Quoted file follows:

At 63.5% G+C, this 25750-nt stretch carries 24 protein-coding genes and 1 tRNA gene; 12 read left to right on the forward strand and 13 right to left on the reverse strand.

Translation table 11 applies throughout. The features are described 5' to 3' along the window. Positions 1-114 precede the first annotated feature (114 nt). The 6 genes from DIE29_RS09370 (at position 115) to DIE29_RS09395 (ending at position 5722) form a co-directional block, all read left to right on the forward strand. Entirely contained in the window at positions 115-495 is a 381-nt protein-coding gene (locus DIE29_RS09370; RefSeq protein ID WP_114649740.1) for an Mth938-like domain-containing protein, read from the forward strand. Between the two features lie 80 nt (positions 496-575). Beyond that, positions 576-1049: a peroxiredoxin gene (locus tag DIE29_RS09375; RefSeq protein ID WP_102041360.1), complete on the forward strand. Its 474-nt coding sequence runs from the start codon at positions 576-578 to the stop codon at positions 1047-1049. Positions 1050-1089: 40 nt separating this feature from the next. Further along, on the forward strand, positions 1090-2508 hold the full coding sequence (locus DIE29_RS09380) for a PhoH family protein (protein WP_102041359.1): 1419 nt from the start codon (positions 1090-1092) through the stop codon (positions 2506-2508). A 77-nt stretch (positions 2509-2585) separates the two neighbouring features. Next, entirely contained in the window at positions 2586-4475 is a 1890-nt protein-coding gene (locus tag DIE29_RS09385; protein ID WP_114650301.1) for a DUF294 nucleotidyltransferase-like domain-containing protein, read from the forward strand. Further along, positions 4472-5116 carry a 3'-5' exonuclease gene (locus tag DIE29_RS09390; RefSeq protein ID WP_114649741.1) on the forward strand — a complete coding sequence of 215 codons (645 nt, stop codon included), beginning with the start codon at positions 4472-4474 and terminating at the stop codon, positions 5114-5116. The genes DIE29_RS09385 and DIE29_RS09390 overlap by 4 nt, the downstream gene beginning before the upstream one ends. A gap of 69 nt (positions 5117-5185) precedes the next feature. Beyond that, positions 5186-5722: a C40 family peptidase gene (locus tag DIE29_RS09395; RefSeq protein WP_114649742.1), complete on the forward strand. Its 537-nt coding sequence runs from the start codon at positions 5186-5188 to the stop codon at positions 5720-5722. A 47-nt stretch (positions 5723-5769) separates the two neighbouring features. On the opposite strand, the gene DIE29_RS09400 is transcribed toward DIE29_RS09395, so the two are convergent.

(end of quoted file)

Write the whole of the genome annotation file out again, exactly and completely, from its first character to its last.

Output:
At 63.5% G+C, this 25750-nt stretch carries 24 protein-coding genes and 1 tRNA gene; 12 read left to right on the forward strand and 13 right to left on the reverse strand.

Translation table 11 applies throughout. The features are described 5' to 3' along the window. Positions 1-114 precede the first annotated feature (114 nt). The 6 genes from DIE29_RS09370 (at position 115) to DIE29_RS09395 (ending at position 5722) form a co-directional block, all read left to right on the forward strand. Entirely contained in the window at positions 115-495 is a 381-nt protein-coding gene (locus DIE29_RS09370; RefSeq protein ID WP_114649740.1) for an Mth938-like domain-containing protein, read from the forward strand. Between the two features lie 80 nt (positions 496-575). Beyond that, positions 576-1049: a peroxiredoxin gene (locus tag DIE29_RS09375; RefSeq protein ID WP_102041360.1), complete on the forward strand. Its 474-nt coding sequence runs from the start codon at positions 576-578 to the stop codon at positions 1047-1049. Positions 1050-1089: 40 nt separating this feature from the next. Further along, on the forward strand, positions 1090-2508 hold the full coding sequence (locus DIE29_RS09380) for a PhoH family protein (protein WP_102041359.1): 1419 nt from the start codon (positions 1090-1092) through the stop codon (positions 2506-2508). A 77-nt stretch (positions 2509-2585) separates the two neighbouring features. Next, entirely contained in the window at positions 2586-4475 is a 1890-nt protein-coding gene (locus tag DIE29_RS09385; protein ID WP_114650301.1) for a DUF294 nucleotidyltransferase-like domain-containing protein, read from the forward strand. Further along, positions 4472-5116 carry a 3'-5' exonuclease gene (locus tag DIE29_RS09390; RefSeq protein ID WP_114649741.1) on the forward strand — a complete coding sequence of 215 codons (645 nt, stop codon included), beginning with the start codon at positions 4472-4474 and terminating at the stop codon, positions 5114-5116. The genes DIE29_RS09385 and DIE29_RS09390 overlap by 4 nt, the downstream gene beginning before the upstream one ends. A gap of 69 nt (positions 5117-5185) precedes the next feature. Beyond that, positions 5186-5722: a C40 family peptidase gene (locus tag DIE29_RS09395; RefSeq protein WP_114649742.1), complete on the forward strand. Its 537-nt coding sequence runs from the start codon at positions 5186-5188 to the stop codon at positions 5720-5722. A 47-nt stretch (positions 5723-5769) separates the two neighbouring features. On the opposite strand, the gene DIE29_RS09400 is transcribed toward DIE29_RS09395, so the two are convergent.